Current Pediatric Research

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Research Article - Current Pediatric Research (2017) Volume 21, Issue 3

Does the high lead level in cerebrospinal fluid of children provoke seizure? A case control study of Tehran, Iran

Background: Convulsion is a common problem in children due to different reasons. One of the suspected etiology is lead poisoning. We are exposed to lead in air, water, soil, food and also contaminated products in Tehran. In this trial we investigated the probable role of lead in producing or predisposing convulsion in children. Methods: A prospective case/control study was conducted (2012-2014) in 2 referral Hospitals in Tehran, Iran. One ml of CSF obtained from children, lead level determined by atomic absorption test. ROC curve illustrated. The AUC (Area under Curve), sensitivity, specificity, PPV, NPV of test calculated, P<0.05 considered meaningful. Results: Of 30 children; 15 diagnosed as epileptic (case) and remaining was non-epileptic (control)). The AUC was 0.588 (1-0.443, P value=0.2). The cut-off level (>1.65 μg/dl) had 70% sensitivity, 46% specificity, 56% positive predictive value and 60% negative predictive value for discriminating the epileptic from non-epileptic patients. The mean value of lead concentration had no meaningful difference between cases and controls (3.43+3.07 vs. 2.78+2.77 μg/d; p=0.3), and was not related to type of convulsion (p=0.7). Conclusion: Even low CSF lead level (1.65 μg/dl) had justifiable sensitivity (70%), albeit lower specificity (46%), to differentiate epileptic from non-epileptic cases but it does not mean as causative effect. Probably, the ambient air lead pollution in Tehran could predispose children to convulsion. Obviously this is not only air pollution, but also drinking water, household articles, toys and paint should be considered in our country.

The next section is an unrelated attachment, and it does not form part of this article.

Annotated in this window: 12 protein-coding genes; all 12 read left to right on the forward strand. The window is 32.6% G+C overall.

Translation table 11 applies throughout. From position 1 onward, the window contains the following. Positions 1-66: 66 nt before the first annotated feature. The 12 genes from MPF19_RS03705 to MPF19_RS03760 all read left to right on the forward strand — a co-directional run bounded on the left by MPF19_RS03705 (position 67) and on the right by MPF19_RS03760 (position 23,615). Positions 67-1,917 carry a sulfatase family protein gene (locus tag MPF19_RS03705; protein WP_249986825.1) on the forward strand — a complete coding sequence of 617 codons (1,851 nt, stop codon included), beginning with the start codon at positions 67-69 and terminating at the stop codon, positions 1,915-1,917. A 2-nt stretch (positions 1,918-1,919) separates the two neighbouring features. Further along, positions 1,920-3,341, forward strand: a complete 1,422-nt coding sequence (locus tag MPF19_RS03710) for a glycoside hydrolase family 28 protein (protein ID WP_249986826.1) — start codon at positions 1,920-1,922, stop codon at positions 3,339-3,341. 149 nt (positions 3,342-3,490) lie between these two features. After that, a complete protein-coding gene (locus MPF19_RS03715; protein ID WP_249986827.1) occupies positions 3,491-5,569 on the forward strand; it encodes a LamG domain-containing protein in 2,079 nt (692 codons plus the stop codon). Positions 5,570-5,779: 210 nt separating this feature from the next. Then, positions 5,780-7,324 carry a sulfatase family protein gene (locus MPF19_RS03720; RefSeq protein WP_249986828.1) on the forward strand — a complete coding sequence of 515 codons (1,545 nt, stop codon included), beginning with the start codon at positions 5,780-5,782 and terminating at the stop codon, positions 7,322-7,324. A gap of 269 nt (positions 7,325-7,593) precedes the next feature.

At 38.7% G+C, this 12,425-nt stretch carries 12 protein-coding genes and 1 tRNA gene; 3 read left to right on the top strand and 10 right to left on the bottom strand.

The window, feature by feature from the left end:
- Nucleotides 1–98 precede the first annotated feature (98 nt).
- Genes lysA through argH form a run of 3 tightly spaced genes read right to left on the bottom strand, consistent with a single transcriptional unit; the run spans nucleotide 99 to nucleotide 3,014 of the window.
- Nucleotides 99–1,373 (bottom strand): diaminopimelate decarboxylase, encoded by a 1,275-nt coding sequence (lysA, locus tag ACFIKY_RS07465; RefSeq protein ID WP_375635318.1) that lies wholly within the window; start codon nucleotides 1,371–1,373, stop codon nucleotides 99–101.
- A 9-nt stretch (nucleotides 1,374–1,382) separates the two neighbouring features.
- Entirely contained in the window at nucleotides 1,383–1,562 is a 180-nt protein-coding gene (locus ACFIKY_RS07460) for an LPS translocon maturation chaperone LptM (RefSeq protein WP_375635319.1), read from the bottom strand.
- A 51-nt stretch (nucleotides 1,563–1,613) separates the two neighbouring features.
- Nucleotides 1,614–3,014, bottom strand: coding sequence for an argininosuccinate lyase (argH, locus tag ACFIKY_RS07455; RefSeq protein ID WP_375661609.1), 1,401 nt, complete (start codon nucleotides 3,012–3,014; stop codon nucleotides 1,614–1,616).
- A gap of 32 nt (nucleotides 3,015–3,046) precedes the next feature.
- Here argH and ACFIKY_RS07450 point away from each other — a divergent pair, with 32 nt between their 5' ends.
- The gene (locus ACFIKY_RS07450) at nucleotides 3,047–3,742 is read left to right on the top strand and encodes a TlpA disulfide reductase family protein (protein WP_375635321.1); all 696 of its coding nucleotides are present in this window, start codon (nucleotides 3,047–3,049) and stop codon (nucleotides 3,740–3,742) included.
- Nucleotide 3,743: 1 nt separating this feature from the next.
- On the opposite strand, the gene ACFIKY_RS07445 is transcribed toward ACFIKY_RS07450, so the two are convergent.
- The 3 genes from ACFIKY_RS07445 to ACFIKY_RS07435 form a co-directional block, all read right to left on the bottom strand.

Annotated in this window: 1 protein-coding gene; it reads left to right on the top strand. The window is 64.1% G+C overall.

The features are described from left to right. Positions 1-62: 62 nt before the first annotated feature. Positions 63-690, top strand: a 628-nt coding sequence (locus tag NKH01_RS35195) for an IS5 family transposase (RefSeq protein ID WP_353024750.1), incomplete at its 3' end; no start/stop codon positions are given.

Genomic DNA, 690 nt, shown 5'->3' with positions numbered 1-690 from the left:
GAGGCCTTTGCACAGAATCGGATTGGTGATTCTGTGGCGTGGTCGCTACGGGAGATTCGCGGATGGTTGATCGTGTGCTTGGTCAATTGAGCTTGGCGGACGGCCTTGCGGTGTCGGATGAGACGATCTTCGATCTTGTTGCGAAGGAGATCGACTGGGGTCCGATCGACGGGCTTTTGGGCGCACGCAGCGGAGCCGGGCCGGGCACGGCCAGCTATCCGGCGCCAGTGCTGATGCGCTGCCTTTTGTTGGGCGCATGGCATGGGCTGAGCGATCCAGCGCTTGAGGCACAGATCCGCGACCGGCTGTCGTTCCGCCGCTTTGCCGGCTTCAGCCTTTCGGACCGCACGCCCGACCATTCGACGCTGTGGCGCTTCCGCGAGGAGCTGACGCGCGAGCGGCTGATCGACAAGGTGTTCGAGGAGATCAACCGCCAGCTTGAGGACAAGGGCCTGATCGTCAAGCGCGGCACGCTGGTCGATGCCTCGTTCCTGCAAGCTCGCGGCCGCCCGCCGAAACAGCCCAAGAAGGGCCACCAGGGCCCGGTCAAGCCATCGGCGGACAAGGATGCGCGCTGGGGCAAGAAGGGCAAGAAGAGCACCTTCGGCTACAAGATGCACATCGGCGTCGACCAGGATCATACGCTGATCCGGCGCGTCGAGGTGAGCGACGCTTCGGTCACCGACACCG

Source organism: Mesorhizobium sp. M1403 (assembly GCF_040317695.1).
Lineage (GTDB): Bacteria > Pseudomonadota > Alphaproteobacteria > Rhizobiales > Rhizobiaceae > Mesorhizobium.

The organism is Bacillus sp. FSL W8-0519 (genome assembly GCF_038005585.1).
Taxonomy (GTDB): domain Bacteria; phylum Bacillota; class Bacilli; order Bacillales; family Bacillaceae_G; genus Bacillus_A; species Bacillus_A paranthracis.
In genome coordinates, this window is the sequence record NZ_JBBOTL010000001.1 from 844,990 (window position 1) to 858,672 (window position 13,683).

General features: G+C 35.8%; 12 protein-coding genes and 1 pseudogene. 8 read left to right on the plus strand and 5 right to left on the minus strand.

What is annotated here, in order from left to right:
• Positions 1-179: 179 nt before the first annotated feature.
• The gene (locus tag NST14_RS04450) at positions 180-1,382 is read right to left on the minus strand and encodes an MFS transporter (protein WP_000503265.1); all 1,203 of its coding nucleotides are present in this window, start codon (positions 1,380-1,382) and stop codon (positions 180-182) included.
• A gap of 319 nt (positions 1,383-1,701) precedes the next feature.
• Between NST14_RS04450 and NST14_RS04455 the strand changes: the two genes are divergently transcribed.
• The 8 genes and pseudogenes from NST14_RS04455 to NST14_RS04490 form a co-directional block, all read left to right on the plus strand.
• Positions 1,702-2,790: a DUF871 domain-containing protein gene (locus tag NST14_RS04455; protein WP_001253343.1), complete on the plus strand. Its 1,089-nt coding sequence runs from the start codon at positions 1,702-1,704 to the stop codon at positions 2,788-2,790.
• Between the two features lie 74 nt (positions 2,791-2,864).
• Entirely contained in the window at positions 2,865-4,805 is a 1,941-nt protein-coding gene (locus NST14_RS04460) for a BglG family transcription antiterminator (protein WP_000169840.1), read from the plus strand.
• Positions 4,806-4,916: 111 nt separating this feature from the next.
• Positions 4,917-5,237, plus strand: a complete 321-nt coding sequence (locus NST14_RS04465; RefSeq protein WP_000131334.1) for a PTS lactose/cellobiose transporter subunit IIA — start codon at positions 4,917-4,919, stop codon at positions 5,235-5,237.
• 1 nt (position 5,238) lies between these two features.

Author(s): Ladan Afshar Khas, Samileh Noorbakhsh, Zahra Movahedi, Sarvenaz Ashouri

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